Two weeks after Congress cobbled together a fiscal cliff deal that included an extended production tax credit for wind, the industry says it is switching from pause to play, but analysts don’t seem to think anything approaching fast-forward is likely.

The American Wind Energy Association pointed to projects, project developers and component manufacturers around the country who have publicly asserted that projects slowed by last year’s uncertainty about the fate of the PTC were now unshackled.

wind power production tax credit
Broken Bow developers say the wind farm will expand now that the PTC has been extended (image via Nebraska Public Power District)

The group cited First Wind CEO Paul Gaynor’s statement that the company was expand its portfolio by at least 50 percent this year, as well as to two projects in Nebraska, another in Minnesota and yet another in North Dakota that were boosted by the PTC extension.

“The wind industry has been reinvigorated by this much-needed signal from Congressional leaders,” Rob Gramlich, interim CEO of the AWEA, said in a statement. “Billions of dollars of investment sat idled by uncertainty that now can flow into new wind projects and our manufacturing sector.”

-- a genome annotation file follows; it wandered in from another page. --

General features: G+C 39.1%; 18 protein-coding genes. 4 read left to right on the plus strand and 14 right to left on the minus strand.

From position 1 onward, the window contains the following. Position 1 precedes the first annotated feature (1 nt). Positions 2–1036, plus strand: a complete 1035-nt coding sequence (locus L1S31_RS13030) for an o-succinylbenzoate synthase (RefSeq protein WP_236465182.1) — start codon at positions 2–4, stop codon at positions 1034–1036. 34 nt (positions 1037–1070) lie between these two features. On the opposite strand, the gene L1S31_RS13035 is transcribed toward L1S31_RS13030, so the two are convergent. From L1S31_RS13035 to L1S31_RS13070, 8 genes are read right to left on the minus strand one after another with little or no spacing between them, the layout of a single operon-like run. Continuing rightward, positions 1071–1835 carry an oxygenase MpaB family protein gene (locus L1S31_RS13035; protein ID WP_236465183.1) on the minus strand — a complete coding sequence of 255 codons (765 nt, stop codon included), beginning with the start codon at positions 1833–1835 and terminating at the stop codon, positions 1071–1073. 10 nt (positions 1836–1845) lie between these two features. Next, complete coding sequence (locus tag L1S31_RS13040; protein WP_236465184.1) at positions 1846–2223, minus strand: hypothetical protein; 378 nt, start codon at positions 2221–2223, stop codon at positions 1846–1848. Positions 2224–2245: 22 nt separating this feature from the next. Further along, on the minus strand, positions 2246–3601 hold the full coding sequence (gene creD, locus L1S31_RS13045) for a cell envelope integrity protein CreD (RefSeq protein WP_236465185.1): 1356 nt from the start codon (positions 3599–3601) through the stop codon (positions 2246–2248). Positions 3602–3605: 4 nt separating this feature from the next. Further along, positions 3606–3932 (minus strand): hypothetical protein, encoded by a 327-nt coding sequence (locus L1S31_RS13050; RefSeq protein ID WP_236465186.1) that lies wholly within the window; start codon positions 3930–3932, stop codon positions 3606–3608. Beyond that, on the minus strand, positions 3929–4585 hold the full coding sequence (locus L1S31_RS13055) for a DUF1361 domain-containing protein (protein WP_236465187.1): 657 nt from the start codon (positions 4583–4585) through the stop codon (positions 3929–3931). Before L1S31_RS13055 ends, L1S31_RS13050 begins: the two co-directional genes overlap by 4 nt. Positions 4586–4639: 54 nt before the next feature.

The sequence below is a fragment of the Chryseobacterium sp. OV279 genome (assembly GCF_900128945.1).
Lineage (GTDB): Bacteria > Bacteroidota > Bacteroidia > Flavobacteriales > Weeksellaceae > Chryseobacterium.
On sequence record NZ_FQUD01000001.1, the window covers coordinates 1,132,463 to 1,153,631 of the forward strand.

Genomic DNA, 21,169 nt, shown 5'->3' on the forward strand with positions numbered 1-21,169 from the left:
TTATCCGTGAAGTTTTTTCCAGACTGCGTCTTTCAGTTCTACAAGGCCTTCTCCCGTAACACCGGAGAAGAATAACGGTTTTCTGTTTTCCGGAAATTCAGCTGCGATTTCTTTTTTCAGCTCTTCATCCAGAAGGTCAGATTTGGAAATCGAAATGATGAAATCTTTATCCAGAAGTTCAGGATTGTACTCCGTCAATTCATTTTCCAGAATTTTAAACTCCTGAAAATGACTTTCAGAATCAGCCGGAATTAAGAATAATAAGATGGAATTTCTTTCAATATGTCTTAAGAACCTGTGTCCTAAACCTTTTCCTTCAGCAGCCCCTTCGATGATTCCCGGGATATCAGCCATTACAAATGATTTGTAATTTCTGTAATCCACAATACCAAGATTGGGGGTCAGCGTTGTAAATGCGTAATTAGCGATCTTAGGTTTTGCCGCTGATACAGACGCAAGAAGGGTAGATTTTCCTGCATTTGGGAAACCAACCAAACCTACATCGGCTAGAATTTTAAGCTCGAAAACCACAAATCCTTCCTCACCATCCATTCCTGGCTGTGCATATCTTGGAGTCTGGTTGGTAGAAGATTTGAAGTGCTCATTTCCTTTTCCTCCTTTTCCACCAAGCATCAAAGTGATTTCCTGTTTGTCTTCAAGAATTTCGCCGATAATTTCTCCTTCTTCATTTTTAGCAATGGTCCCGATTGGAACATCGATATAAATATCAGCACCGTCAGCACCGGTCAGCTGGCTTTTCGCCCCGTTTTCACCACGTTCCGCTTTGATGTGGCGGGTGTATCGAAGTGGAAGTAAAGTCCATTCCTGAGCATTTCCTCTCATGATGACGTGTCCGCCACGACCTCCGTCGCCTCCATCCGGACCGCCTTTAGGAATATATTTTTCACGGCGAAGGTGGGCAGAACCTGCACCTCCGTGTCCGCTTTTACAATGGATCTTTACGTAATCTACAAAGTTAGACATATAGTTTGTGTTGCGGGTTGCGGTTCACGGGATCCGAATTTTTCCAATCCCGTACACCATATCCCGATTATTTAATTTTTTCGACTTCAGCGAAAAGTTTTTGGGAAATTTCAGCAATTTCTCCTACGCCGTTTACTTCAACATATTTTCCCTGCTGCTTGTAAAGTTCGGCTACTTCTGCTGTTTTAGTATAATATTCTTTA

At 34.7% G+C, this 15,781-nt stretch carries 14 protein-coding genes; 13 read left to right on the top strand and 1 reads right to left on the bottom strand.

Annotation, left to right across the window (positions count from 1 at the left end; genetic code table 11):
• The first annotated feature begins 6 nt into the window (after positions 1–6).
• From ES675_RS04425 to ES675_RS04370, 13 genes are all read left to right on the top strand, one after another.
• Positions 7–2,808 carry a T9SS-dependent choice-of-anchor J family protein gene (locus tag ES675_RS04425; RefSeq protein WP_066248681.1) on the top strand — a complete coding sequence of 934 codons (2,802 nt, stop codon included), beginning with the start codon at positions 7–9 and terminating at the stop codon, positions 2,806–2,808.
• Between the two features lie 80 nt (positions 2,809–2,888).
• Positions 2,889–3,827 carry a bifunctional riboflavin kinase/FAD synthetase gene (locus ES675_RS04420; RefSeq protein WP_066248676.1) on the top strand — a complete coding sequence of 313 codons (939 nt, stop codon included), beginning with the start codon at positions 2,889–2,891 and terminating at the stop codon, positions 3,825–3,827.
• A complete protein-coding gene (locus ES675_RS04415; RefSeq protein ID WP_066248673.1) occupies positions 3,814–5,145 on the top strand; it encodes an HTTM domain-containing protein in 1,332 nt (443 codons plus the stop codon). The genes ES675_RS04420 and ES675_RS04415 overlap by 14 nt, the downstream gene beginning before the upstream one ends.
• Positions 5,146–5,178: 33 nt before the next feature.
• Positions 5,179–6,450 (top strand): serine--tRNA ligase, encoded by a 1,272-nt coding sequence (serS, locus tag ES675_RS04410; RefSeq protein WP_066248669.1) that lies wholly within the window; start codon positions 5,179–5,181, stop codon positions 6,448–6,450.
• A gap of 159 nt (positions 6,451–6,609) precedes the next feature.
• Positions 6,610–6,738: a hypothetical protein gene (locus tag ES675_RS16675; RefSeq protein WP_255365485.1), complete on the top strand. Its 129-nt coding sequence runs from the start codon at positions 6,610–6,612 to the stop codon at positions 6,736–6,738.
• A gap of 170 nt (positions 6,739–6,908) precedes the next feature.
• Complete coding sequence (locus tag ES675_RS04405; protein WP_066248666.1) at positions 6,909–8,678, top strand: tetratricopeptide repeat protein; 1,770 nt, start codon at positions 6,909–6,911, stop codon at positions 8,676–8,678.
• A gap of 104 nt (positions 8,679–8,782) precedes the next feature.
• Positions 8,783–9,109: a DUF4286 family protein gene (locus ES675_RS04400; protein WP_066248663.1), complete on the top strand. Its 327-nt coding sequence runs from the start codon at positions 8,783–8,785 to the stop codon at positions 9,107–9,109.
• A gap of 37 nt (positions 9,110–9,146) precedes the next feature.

There’s no disputing that the PTC extension – making projects under construction before the end of the year eligible for the 10-year, 2.2-cents/kilowatt-hour tax credit – ensures 2013 will be a better year than it otherwise would have been. Most forecasters saw the industry coming to a virtual standstill this year.

That said, fears that the PTC would vanish really warped the project development timeline for companies, creating something of a fuzzy picture.

Companies “really slowed or in many cases stopped their longer-term wind project development pipeline to focus on near-term projects,” Christopher Blansett, a senior equity analyst for alternative energy at J.P. Morgan Chase, said in a Wall Street Transcript interview. “They now have to step back in and figure out what projects they can get done by the end of 2013 that maybe they normally wouldn’t have moved forward with.”

As a result, Blansett suggested, a fairly slow first half of the year could result, although “we are probably going to see demand pick up meaningfully in the second half of the year.”

The final numbers aren’t in yet, but the industry was on course to install more than 12,000 megawatts of new capacity in 2012, a record. The government’s Energy Information Administration was forecasting around 1.5 MW of new installations in 2013 without a PTC extension. With it, most analysts seem to think the figure could double, more or less.  That would still be the puniest total since 2006, which saw just 2,428 MW installed.

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